In 2018, solitude is a hard thing to come by. Because our daily lives are often revolved around technology, the non-stop noise of the internet seems to follow us everywhere we go. Whether we’re working on our computers or keeping up with friends and family on social media, solitude is something a person needs to seek out if they want to find it today. But while the distractions of modern culture brought on by technology impact everyone, songwriters are especially affected.
How technology impacts solitude
Solitude is essential for musicians who are trying to write music. That’s nothing new. But for those musicians who rely on technology to make music, there’s huge new challenges posed by the internet. If your laptop is the main tool you use to create music, it can be easy to give in to the temptation of checking notifications, the news, email, and social media over and over again during a writing session. Distractions like these mean that songwriters working two decades ago had a much easier time focusing on their craft than we do now.
And while songwriters who don’t exclusively write music on laptops have it somewhat easier, most everyone has a smartphone now, so technology distraction is a problem that impacts most songwriters in 2018. Figuring out how to work on music in a distraction-free environment is something every musician should be thinking about.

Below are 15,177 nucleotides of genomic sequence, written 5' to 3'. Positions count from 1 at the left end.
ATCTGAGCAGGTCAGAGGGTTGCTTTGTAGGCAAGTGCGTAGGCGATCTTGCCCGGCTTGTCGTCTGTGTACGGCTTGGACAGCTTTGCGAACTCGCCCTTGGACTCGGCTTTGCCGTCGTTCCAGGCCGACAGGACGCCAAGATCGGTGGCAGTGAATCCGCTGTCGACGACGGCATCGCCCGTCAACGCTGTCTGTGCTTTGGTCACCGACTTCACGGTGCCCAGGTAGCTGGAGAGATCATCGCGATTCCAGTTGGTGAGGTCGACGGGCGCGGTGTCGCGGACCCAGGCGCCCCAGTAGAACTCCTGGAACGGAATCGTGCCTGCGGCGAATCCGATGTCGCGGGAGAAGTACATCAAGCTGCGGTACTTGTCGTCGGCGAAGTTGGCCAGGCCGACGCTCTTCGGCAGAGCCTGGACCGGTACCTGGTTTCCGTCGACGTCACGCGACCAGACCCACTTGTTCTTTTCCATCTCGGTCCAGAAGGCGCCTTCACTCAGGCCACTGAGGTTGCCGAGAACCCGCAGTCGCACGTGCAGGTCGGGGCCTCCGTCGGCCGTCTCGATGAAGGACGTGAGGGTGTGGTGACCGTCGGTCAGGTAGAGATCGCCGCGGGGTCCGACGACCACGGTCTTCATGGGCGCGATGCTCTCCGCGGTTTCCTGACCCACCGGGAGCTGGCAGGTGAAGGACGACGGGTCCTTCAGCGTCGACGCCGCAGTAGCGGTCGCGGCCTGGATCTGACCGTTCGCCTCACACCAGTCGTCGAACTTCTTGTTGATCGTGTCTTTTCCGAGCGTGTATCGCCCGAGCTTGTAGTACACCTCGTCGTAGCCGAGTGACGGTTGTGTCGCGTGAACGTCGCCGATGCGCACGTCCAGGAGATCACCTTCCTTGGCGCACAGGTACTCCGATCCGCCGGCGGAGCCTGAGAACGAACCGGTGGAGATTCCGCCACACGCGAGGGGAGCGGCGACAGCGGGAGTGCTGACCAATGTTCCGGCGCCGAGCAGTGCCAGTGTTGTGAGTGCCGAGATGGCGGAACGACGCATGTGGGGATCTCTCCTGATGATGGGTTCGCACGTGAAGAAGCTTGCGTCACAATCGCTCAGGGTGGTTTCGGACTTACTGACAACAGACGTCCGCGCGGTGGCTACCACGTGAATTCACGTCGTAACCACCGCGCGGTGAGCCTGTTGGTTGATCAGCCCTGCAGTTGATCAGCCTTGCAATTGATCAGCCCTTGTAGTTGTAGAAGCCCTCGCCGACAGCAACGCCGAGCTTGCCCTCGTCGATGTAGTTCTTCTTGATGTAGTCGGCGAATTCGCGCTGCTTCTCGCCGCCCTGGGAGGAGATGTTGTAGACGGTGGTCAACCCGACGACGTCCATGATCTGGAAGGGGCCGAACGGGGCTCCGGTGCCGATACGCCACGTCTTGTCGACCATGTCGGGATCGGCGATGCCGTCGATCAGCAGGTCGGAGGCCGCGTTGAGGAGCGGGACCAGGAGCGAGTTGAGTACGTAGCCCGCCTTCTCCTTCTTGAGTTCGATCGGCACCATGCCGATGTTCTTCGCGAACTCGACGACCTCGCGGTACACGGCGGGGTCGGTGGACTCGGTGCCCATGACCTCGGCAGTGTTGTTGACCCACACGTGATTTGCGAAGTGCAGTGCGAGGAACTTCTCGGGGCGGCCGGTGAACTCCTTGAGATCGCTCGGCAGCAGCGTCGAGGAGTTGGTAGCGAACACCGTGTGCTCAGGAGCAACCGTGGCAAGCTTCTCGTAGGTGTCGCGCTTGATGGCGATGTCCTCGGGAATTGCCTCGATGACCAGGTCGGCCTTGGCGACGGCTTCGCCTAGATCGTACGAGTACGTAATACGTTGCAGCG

Why musicians need to make discipline a priority
Remember when you first learned how to play an instrument? It took sacrifice, hard work, and loads of discipline, most likely. If musicians want to write music in a distraction-free environment, they have to choose to create that space for themselves, but it’s not easy. The same discipline that helped you weather challenges in learning to play an instrument can help you create the distraction-free time and space you need to make music, but it has to become one of your priorities.
Tools for carving out distraction-free time to make music
If you’re a songwriter that heavily relies on your laptop to make music, then software programs designed to help people focus in their computer work are worth looking into. For songwriters who primarily write on a main instrument but struggle to not look at their phones every two minutes, the answer might be as simple as committing to carving out phone-free time to write music during the week. Set a standard where no matter what happens, you’ll have x number of hours dedicated to writing sessions where your phone stays in the other room. And before you think this is a problem that only affects young songwriters, think again. As people rely on smartphones more and more, musicians of every age and background are impacted. This isn’t a problem that only affects millennial songwriters.
If you write with a partner or a full band, keep each other accountable. Setting a tech distraction-free standard for your writing sessions isn’t easy, but it’s important for musicians who want to get the most out of their time writing.
Patrick McGuire is a writer, musician and human man. He lives nowhere in particular, creates music under the name Straight White Teeth, and has a great affinity for dogs and putting his hands in his pockets.